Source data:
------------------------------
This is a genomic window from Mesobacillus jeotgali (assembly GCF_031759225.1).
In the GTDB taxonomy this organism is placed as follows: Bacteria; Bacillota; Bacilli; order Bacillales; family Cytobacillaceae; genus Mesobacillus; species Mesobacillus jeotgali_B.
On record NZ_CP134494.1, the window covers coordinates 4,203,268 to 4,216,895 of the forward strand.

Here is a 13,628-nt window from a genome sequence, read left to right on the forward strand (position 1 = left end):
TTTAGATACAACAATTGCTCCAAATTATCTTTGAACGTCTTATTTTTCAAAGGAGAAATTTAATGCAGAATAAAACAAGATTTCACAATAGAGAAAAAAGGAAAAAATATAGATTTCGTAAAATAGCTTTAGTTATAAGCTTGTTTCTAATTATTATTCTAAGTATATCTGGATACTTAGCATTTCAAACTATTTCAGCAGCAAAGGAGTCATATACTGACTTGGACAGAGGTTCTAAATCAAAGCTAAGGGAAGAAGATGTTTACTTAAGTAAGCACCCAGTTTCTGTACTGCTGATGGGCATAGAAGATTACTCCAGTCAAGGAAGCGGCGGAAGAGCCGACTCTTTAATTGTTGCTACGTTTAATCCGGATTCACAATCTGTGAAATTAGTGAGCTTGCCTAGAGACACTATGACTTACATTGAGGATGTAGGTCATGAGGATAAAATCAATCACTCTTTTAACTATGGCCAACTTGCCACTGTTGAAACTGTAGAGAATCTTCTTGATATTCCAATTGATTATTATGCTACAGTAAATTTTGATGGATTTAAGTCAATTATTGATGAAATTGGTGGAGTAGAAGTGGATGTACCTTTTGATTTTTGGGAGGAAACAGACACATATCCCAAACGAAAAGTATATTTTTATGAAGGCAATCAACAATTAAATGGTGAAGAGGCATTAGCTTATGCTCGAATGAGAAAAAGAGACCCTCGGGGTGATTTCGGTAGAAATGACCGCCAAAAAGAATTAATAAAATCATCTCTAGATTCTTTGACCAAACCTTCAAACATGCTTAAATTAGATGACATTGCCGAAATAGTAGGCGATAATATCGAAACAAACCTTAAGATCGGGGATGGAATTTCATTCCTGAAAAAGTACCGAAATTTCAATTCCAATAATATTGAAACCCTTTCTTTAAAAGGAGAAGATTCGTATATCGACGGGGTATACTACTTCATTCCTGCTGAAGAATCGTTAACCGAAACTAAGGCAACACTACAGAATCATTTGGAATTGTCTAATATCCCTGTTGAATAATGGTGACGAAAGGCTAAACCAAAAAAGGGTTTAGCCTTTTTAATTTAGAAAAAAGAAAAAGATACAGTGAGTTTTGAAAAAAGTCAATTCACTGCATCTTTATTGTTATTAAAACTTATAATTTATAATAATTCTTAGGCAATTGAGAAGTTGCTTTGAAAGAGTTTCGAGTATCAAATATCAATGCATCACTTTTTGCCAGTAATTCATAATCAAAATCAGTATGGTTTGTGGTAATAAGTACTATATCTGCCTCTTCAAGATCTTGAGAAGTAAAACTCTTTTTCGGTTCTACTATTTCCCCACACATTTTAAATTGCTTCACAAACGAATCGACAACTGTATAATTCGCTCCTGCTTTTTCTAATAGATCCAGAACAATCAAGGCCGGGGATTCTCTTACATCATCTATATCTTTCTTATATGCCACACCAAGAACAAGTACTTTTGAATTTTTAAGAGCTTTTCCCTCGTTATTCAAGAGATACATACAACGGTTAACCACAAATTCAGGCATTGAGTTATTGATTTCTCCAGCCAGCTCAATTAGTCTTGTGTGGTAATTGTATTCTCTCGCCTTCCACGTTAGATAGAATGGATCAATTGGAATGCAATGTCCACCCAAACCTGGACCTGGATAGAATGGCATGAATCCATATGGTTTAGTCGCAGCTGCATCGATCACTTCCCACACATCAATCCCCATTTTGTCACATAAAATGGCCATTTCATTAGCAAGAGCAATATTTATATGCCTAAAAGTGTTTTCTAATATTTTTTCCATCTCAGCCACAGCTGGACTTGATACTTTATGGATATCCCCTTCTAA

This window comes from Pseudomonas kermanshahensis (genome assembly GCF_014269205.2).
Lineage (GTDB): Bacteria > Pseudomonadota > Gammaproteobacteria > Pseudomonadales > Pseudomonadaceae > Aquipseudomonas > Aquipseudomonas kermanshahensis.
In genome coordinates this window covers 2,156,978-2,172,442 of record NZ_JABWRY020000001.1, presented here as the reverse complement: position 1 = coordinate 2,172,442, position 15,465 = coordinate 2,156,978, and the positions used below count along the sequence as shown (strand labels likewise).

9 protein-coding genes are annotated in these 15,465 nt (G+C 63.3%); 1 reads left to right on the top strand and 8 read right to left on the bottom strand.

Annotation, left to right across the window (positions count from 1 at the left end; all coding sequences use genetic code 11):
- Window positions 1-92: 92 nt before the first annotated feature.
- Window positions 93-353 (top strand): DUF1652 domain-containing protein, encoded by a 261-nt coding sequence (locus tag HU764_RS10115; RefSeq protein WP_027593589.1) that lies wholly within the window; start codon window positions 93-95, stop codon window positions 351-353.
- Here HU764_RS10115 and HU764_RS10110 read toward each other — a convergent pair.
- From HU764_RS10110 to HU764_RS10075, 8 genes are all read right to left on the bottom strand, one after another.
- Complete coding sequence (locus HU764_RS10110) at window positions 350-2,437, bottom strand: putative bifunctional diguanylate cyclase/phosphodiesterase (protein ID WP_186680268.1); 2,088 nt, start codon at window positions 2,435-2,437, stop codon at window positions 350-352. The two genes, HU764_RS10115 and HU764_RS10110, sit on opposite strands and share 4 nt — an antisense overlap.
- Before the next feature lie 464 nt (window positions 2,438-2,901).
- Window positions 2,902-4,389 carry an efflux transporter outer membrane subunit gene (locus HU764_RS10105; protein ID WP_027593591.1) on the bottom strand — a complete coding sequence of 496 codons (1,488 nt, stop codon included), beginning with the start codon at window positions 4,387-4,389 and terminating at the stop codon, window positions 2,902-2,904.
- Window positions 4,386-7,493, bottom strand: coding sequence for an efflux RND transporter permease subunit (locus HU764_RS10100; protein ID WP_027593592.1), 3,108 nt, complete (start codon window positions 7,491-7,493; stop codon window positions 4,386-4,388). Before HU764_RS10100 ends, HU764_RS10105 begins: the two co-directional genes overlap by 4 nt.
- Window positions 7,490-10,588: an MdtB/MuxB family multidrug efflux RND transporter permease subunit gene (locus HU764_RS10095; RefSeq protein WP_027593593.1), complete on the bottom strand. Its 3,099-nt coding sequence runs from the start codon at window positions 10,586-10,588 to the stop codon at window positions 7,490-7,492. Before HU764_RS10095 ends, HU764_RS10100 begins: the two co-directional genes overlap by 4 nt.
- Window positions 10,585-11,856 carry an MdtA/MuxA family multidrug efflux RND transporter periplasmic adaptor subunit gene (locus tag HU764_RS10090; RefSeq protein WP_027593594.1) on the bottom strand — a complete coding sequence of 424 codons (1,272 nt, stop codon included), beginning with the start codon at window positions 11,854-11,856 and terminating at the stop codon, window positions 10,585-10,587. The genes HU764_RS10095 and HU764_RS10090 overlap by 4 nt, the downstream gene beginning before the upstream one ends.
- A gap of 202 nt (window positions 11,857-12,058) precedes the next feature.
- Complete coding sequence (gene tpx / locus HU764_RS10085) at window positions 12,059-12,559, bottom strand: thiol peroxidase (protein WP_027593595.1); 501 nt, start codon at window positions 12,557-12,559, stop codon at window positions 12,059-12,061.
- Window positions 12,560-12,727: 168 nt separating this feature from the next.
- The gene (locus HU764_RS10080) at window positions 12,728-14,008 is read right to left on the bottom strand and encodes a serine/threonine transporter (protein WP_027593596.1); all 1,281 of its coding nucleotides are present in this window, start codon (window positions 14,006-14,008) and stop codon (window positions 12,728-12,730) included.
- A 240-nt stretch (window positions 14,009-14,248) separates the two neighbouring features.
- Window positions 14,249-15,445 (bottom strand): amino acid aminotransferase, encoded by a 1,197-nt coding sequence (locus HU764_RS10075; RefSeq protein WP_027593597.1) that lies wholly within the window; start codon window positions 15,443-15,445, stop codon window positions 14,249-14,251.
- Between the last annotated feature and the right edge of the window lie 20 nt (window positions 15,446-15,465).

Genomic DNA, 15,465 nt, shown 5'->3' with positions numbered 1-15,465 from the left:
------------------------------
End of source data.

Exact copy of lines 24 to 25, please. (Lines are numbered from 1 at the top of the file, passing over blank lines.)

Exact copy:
- The gene (locus HU764_RS10080) at window positions 12,728-14,008 is read right to left on the bottom strand and encodes a serine/threonine transporter (protein WP_027593596.1); all 1,281 of its coding nucleotides are present in this window, start codon (window positions 14,006-14,008) and stop codon (window positions 12,728-12,730) included.
- A 240-nt stretch (window positions 14,009-14,248) separates the two neighbouring features.